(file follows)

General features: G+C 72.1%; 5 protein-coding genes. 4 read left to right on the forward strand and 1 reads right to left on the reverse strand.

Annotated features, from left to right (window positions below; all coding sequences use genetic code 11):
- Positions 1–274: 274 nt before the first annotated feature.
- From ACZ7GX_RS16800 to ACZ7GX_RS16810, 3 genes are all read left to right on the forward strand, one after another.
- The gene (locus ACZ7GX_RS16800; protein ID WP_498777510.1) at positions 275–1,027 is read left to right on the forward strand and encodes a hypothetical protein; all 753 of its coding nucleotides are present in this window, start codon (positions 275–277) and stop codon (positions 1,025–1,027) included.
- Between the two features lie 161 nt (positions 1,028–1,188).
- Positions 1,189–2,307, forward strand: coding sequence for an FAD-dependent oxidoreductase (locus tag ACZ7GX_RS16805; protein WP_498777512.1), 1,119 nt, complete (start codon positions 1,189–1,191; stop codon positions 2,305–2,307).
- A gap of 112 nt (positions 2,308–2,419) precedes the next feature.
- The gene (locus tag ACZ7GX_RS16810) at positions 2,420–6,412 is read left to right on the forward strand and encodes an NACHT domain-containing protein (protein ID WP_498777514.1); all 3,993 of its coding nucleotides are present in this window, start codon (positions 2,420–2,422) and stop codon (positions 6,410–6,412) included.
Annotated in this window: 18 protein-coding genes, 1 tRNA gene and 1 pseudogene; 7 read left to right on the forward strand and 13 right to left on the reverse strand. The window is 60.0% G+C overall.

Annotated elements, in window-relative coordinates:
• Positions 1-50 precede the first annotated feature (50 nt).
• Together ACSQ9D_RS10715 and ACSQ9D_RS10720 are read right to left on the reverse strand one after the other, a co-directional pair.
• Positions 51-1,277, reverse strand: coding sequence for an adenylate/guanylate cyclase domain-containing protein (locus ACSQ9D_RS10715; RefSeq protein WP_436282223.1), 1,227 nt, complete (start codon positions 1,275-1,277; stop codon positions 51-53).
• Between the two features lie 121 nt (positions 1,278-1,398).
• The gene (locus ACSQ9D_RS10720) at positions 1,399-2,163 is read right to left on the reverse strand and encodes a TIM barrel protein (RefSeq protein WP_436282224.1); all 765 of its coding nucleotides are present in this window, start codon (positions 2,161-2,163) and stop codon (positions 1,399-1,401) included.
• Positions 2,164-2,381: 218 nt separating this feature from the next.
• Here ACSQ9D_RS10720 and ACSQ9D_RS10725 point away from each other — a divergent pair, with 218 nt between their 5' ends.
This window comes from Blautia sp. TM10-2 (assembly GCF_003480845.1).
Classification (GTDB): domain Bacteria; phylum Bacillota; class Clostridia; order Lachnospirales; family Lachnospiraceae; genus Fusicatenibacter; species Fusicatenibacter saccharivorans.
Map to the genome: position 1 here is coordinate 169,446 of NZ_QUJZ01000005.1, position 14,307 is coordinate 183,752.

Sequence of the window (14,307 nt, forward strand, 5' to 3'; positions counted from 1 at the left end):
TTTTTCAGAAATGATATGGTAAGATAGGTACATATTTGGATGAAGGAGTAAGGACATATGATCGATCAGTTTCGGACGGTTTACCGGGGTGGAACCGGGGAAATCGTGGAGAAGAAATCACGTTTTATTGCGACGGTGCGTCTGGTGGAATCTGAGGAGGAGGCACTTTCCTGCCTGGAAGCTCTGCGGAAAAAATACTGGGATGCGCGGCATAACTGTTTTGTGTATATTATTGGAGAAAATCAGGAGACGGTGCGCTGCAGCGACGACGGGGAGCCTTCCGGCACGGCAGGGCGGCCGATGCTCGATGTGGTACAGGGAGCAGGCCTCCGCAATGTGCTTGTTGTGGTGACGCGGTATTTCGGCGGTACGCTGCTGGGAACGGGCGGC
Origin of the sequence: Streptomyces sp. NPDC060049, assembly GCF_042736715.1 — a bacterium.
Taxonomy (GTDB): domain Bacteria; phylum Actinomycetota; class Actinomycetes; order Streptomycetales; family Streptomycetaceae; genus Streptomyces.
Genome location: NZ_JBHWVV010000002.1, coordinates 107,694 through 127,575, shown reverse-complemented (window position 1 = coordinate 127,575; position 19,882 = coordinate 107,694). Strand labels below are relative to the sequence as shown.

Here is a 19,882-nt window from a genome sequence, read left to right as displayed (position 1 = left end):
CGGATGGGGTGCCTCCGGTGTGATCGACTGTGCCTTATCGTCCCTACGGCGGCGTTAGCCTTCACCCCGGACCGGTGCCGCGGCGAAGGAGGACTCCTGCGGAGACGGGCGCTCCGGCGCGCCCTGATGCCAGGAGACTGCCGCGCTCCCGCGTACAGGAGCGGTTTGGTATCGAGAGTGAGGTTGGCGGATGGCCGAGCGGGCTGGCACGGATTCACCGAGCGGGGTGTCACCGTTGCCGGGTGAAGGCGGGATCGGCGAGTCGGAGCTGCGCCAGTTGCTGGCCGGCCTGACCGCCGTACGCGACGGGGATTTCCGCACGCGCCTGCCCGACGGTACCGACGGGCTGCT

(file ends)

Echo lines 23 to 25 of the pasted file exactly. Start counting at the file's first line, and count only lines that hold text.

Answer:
TTTTTCAGAAATGATATGGTAAGATAGGTACATATTTGGATGAAGGAGTAAGGACATATGATCGATCAGTTTCGGACGGTTTACCGGGGTGGAACCGGGGAAATCGTGGAGAAGAAATCACGTTTTATTGCGACGGTGCGTCTGGTGGAATCTGAGGAGGAGGCACTTTCCTGCCTGGAAGCTCTGCGGAAAAAATACTGGGATGCGCGGCATAACTGTTTTGTGTATATTATTGGAGAAAATCAGGAGACGGTGCGCTGCAGCGACGACGGGGAGCCTTCCGGCACGGCAGGGCGGCCGATGCTCGATGTGGTACAGGGAGCAGGCCTCCGCAATGTGCTTGTTGTGGTGACGCGGTATTTCGGCGGTACGCTGCTGGGAACGGGCGGC
Origin of the sequence: Streptomyces sp. NPDC060049, assembly GCF_042736715.1 — a bacterium.
Taxonomy (GTDB): domain Bacteria; phylum Actinomycetota; class Actinomycetes; order Streptomycetales; family Streptomycetaceae; genus Streptomyces.